Believing everyone should agree with you. Well there are days I think this is a fabulous idea and it would make my world so much easier! We are all different and a healthy relationship allows for differences and welcomes discussion. Sometimes by listening to someone’s point of view we realize there are other options. We may reassess our own ideas and develop a new belief. Leaving room for different opinions makes room for growth and that is a positive thing!
Thinking you can change someone else. This is something that often makes people very annoyed when they are the person that is expected to change. So the question is why do we expect this of others? We want them to stop smoking or be more thoughtful but they just don’t do what we want. This leads me back to expectation #1. In the Free Dictionary self determination means “Determination of one’s own fate or course of action without compulsion; free will.” Respecting others in our relationships means allowing them to make their own choices. We can support them if they decide to embark on change but we cannot make them do it. As humans we self determine.
In the article Toss Your Expectations Into the Ocean the author suggests letting your expectations go by tossing them into the ocean. They get carried away by the waves and then you can live your life without them. So give it a try and see what happens. It may take a little practice and as you find them creeping back into your life just toss them again and let them float away. You don’t need them anymore because you have made room in your life for more positive thoughts.
As therapists we talk about this imaginary comfort zone a lot. We may use different phrases and words, perhaps we talk about resistance to change or pushing boundaries or maybe we just suggest doing things differently. Whatever the language we are talking about change and doing something in a way we haven’t done before to achieve a different result. This means for many of us that we have to step outside that invisible comfort zone.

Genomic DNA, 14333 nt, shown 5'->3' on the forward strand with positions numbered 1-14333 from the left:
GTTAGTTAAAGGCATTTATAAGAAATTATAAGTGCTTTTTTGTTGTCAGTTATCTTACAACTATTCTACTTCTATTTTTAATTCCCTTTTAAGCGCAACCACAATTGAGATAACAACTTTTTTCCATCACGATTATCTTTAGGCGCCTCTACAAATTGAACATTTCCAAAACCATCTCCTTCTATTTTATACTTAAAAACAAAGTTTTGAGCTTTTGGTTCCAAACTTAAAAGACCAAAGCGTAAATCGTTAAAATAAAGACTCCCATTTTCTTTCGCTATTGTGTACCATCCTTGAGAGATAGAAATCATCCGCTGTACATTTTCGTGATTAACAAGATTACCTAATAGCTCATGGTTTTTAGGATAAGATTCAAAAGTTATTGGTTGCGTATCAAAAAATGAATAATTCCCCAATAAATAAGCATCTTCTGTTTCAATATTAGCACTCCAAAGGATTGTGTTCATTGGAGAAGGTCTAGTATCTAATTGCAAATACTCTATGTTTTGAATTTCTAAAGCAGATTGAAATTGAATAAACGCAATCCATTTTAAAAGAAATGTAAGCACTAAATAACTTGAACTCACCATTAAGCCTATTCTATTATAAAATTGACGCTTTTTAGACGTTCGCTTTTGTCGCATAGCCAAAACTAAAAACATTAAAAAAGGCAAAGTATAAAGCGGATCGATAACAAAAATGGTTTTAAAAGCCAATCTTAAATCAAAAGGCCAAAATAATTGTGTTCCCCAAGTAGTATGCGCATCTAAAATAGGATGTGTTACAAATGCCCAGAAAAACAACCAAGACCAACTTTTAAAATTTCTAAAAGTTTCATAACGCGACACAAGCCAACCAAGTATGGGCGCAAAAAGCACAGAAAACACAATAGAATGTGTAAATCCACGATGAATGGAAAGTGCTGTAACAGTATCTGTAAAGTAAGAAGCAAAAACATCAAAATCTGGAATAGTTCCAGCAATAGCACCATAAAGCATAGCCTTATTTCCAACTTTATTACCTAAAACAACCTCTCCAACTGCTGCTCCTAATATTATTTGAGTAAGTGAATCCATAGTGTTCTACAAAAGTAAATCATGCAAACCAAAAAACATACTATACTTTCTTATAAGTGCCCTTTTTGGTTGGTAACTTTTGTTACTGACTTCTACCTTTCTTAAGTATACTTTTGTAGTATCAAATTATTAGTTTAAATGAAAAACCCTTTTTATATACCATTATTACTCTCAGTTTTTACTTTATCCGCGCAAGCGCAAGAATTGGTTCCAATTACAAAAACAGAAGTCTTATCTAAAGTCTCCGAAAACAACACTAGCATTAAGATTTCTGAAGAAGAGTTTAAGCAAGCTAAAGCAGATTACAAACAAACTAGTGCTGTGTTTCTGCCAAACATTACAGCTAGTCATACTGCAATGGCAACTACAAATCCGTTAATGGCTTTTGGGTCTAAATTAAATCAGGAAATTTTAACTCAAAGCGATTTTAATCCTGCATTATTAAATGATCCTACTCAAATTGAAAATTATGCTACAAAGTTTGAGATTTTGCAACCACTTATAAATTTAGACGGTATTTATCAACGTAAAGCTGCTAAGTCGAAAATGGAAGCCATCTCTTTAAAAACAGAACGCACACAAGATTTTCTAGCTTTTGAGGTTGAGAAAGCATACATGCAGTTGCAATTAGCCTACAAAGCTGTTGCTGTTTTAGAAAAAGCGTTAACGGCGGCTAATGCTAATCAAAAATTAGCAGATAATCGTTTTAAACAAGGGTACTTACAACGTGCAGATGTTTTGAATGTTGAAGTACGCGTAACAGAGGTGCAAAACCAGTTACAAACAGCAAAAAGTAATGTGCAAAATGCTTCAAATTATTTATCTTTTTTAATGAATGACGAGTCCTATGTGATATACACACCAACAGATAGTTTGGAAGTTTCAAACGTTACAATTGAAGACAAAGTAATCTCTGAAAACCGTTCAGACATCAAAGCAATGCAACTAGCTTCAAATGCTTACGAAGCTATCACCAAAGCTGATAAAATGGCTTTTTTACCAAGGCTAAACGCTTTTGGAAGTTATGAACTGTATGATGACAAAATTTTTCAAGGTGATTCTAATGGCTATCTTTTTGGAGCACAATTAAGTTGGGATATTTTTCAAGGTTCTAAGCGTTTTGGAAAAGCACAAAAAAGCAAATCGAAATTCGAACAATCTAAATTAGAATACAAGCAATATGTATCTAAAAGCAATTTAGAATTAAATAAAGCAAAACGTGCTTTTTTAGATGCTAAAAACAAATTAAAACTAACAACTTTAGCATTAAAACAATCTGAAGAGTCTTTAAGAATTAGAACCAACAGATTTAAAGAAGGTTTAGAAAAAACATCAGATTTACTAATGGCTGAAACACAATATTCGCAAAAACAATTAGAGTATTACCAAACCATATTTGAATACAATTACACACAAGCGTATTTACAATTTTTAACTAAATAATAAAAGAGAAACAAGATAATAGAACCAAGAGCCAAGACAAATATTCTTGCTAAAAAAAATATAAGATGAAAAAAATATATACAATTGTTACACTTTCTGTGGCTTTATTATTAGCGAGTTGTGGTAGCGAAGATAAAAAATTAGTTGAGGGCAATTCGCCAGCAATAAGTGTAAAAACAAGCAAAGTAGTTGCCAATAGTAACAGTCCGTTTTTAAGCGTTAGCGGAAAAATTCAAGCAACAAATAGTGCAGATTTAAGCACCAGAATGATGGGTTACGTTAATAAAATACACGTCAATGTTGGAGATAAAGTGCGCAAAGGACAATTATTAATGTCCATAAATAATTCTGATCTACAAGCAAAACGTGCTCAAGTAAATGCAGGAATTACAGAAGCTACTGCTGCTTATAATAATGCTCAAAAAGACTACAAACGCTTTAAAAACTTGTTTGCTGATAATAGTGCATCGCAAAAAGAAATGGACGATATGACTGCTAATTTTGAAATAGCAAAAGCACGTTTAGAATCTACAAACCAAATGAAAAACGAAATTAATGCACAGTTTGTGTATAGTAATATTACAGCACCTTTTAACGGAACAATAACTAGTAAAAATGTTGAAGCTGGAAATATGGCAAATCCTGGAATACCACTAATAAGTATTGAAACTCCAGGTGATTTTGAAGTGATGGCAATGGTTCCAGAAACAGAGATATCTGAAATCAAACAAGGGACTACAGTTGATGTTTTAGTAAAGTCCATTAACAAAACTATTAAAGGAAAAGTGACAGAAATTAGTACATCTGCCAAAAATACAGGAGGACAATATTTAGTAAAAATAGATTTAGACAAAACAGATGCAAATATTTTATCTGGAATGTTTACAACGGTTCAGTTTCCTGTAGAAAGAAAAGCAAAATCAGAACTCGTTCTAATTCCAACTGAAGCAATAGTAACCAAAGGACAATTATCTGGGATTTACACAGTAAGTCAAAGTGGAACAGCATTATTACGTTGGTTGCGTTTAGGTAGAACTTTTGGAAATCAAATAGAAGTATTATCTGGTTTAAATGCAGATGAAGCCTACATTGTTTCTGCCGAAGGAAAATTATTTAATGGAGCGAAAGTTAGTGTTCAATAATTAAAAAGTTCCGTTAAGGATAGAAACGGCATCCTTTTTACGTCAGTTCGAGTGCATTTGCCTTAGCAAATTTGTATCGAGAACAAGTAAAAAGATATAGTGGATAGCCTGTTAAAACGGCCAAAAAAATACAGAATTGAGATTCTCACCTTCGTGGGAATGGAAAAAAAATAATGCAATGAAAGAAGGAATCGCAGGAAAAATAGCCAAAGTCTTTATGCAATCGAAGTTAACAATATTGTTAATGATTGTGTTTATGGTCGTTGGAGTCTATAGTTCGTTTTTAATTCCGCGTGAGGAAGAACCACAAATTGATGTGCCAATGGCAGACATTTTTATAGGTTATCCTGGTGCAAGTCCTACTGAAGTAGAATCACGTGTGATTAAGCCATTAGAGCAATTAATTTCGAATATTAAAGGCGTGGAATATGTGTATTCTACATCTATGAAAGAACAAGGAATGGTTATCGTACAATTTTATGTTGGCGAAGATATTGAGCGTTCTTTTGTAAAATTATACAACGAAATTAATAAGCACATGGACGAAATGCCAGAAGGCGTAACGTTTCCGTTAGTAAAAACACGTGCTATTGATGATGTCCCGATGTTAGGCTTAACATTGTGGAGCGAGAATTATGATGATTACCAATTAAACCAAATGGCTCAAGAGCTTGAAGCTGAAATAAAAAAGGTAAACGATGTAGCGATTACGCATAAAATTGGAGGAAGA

The funny thing is that when we talk about this people describe feeling anxious about the mere idea. In an article titled How Stepping Outside Your Comfort Zone Can Help Reduce Anxiety the author challenges this idea with their own personal experiences with change. While challenging herself didn’t completely eliminate her anxiety she found that anxiety was not who she was. It opened the door to what was possible.
The “comfort zone” defined by Lifehacker as a “behavioral space where your activities and behaviors first a routine and pattern that minimizes stress and risk.” Of course this sounds great but it doesn’t leave much room for change, growth and new experiences. Huffington Post gives us 6 Reasons to Step Outside Your Comfort Zone and they are pretty compelling. They suggest that trying new things can make you more creative, help you perform at your peak and even help you age better!
So where can you start? In Lori Thayer’s article Step Out Of The Comfort Zone from Life Hack she gives ideas for small, medium and huge steps. While I wouldn’t recommend some of the huge steps they did make me smile. I mean go camping with bears?! Maybe start small like signing up for a computer class, saying hello to a new person every day or not reading your email every time you hear that incoming mail sound.
In How to Step Out of Your Comfort Zone: 3 Helpful Habits, writer Henrik Edberg suggests mixing it up a bit. He recommends eating something new or changing your daily route. If you aren’t quite ready to go it alone you could bring a friend along to the gym or that party you want to go to. Regardless of what the change is you are opening yourself to new experiences and it can be exciting and a bit scary but you will notice a difference!